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Installing Bareos on Centos 7

June 4, 2017 - Guides, Linux
Installing Bareos on Centos 7

 

 

On this guide I’ll show you how to install Bareos on Centos7, together with the webui and make a test backup with deduplication

 

What is Bareos?

Bareos is powerfull opensource backup solution, it’s a fork of Bacula and has many enterprise level features like deduplication and synthetic Full jobs.

 

Let’s start with the Installation, first make sure you have a fully updated system:

yum update

 

You’ll need mysql/mariadb, so run the following command:

yum install mysql

In my case, i’m using mysql, instead of Mariadb, that comes by default on Centos7, but this is irrelevant for Bareos Configuration, i’ll show how to change mysql package on Centos7 on another guide soon.

 

Download Bareos repo config like this:

wget -O /etc/yum.repos.d/bareos.repo http://download.bareos.org/bareos/release/latest/CentOS_7/bareos.repo

 

Now that we have Bareos Repository configured, we can install Bareos packages, in this case, Bareos with Mysql support:

yum install bareos bareos-database-mysql

 

 

Now that we have Bareos installed, we’ll use some Bareos scripts to create the database and necessary tables:

Create the Bareos database running this:

/usr/lib/bareos/scripts/create_bareos_database -u root -p

(It will ask for the mysql root password)

 

Create Tables on the database running this:

/usr/lib/bareos/scripts/make_bareos_tables -u root -p

 

Create the user to work with the database:

/usr/lib/bareos/scripts/grant_bareos_privileges -u root -p

This will create the user “bareos” to work with the database, this user has no password, so i’ll setup a password for this users:

mysql -u root -p

grant all privileges on bareos.* to bareos@localhost identified by ‘mypassword’;

flush privileges;

 

Bareos is installed!

Let’s install webgui, for this we need some packages installed.

Necessary packages:

yum install httpd php php-cli php-common

 

Bareos webui package:

yum install bareos-webui

 

Now that Webui is installed, you must take care of all the configurations.

Bareos has a different config scheme, spreading configuration files through several folders and files, instead of the basic DIR, FD and SD files on Bacula, but you’ll get used to it, basic configuration options are pretty much the same.

 

Let’s just check a couple of configuration files so that Bareos Dir can connect with the Database and the Webui can connect to the Bareos Dir

 

Check the following file: /etc/bareos-webui/directors.ini, make sure the configuration is correct.

 

Now before we start Bareos services, let’s adjust the database configuration, since we set a password for the user accessing the database, we need to set this on Bareos configuration:

vi /etc/bareos/bareos-dir.d/catalog/MyCatalog.conf

And set the “dbpasssword” field to the password you set for the Bareos user.

 

Now let’s start services:

systemctl start bareos-dir

systemctl start bareos-sd

systemctl start bareos-fd

 

To create a user for the webui, open bconsole and type the following command:

configure add console name=admin password=superpassword profile=webui-admin

 

Now you can point your web browser to your server and access the webui, the old BAT software is now deprecated in favor of the webui.

This should get you started, look around all configuration files under /etc/bareos/** to configure Bareos.

 

*Side notes:

Always make sure the configuration files owner is the user Bareos.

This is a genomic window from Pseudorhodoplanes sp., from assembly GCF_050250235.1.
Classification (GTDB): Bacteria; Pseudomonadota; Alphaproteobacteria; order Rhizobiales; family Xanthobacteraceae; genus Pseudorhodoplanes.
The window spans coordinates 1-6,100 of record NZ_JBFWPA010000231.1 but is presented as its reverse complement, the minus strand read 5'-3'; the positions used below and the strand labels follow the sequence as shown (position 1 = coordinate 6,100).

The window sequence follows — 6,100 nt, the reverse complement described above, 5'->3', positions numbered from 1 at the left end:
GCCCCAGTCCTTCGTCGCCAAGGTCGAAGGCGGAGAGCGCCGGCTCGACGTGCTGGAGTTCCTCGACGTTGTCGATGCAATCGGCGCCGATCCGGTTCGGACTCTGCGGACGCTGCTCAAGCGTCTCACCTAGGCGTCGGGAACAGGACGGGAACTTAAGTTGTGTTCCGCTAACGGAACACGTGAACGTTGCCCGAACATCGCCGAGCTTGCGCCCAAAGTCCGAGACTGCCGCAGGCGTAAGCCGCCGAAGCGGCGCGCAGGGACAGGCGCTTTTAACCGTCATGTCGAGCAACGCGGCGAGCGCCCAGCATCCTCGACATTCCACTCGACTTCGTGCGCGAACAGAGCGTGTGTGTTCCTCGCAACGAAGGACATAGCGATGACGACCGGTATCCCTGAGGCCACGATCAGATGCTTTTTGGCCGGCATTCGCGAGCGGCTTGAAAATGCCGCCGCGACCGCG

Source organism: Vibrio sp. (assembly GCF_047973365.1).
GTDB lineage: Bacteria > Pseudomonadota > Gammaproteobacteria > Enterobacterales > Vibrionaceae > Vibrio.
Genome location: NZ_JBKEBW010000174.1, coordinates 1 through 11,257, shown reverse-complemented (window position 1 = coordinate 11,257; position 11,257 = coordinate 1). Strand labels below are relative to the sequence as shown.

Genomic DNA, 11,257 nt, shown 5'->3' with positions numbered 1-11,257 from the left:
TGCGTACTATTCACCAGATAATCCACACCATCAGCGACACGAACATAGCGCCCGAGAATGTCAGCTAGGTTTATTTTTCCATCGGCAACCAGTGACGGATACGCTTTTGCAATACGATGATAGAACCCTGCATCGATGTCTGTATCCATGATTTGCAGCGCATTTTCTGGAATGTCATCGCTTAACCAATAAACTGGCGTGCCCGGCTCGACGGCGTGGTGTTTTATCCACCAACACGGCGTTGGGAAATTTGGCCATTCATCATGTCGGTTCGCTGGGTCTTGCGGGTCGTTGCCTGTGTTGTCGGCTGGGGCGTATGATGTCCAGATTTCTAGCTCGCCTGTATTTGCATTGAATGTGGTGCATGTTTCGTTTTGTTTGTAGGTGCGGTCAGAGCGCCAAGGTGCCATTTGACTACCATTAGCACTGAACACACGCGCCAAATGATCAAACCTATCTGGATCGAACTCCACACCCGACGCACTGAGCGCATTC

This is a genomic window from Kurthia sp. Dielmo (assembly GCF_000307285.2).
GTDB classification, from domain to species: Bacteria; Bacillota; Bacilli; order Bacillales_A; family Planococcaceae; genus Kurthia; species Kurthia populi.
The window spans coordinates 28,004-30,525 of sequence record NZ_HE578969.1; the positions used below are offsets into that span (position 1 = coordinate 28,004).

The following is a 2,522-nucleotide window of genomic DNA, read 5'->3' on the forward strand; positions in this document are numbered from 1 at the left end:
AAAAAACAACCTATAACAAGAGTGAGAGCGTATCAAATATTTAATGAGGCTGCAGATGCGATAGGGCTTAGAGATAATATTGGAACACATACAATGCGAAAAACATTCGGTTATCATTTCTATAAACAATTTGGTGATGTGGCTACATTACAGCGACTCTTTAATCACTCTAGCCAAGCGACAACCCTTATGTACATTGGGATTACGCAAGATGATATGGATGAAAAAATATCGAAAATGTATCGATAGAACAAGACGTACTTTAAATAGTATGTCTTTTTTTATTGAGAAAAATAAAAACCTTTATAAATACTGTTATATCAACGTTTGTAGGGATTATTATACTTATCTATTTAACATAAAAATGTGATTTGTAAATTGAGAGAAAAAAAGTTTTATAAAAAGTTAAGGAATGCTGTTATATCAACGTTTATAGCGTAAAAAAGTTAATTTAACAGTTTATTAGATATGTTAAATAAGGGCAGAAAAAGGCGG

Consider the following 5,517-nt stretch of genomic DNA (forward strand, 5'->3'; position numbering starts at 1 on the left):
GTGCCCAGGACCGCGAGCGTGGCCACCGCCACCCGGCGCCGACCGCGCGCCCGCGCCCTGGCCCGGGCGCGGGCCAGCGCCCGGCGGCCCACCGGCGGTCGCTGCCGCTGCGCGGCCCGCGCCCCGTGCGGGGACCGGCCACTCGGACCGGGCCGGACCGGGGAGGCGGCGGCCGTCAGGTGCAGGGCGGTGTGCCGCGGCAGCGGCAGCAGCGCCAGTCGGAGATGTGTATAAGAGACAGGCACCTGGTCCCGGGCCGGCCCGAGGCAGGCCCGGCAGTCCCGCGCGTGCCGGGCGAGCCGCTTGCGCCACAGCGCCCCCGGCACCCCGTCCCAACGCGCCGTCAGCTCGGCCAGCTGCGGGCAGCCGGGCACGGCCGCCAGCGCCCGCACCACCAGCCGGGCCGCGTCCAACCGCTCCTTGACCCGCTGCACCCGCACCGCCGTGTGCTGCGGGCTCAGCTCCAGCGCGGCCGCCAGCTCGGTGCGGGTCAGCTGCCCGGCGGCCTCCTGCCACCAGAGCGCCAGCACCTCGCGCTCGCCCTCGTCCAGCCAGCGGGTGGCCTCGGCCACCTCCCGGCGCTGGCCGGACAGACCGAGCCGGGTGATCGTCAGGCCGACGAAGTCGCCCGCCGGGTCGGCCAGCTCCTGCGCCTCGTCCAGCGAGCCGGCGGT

If you fail to start services, run the following command to try to identify the cause:  journalctl -xe

 

One of the great features about Bareos is Data Deduplication.

What is this and how it works?

Deduplication will divide information in blocks, each file has it’s unique block IDs, when a full backup is done after the base deduplication job, it will compare information to backup with the information stored from the Base Job.

 

What will happen is that if information to backup already exists on the Base Job, it won’t be copied, instead, a pointer will be placed, pointing to the corresponding identical information on the storage.

A test base job would look like this:

 

Under Job configuration:

Job {
Name = “test-base”
JobDefs = “test-base”
Level = Base
Client = “monitor”
}

Under Jobdef configuration:

JobDefs {
Name = “test-base”
Type = Backup
Level = Base
Client = monitor
FileSet = “SelfTest” # selftest fileset (#13)
Schedule = “WeeklyCycle”
Storage = VLS
Messages = Standard
Pool = Incremental
Priority = 10
Write Bootstrap = “/var/lib/bareos/%c.bsr”
Full Backup Pool = Full # write Full Backups into “Full” Pool (#05)
Differential Backup Pool = Diferencial # write Diff Backups into “Differential” Pool (#08)
Incremental Backup Pool = Incremental # write Incr Backups into “Incremental” Pool (#11)
Accurate = yes
Spool Attributes = yes
}

 

And the posterior job that will compare information with the base Job:

 

Under Job configuration:

Job {
Name = “test-dedup”
JobDefs = “test-dedup”
Base = test-base
Client = “monitor”
}

 

Under JobDefs configuration:

JobDefs {
Name = “test-dedup”
Type = Backup
Level = Full
Client = monitor
FileSet = “SelfTest” # selftest fileset (#13)
Schedule = “WeeklyCycle”
Storage = VLS
Messages = Standard
Pool = Incremental
Priority = 10
Write Bootstrap = “/var/lib/bareos/%c.bsr”
Full Backup Pool = Full # write Full Backups into “Full” Pool (#05)
Differential Backup Pool = Diferencial # write Diff Backups into “Differential” Pool (#08)
Incremental Backup Pool = Incremental # write Incr Backups into “Incremental” Pool (#11)
Accurate = yes
Spool Attributes = yes
}

 

You can see that the test base job copied over 1GB of information:

The Full backup after, with deduplication, copied only 97MB, saving a lot of space on the storage:

 

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